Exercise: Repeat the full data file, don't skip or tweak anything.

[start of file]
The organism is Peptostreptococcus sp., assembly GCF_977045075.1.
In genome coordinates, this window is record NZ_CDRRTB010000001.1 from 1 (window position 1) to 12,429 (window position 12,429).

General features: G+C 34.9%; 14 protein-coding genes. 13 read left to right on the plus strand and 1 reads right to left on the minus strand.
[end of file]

The organism is Peptostreptococcus sp., assembly GCF_977045075.1.
In genome coordinates, this window is record NZ_CDRRTB010000001.1 from 1 (window position 1) to 12,429 (window position 12,429).

General features: G+C 34.9%; 14 protein-coding genes. 13 read left to right on the plus strand and 1 reads right to left on the minus strand.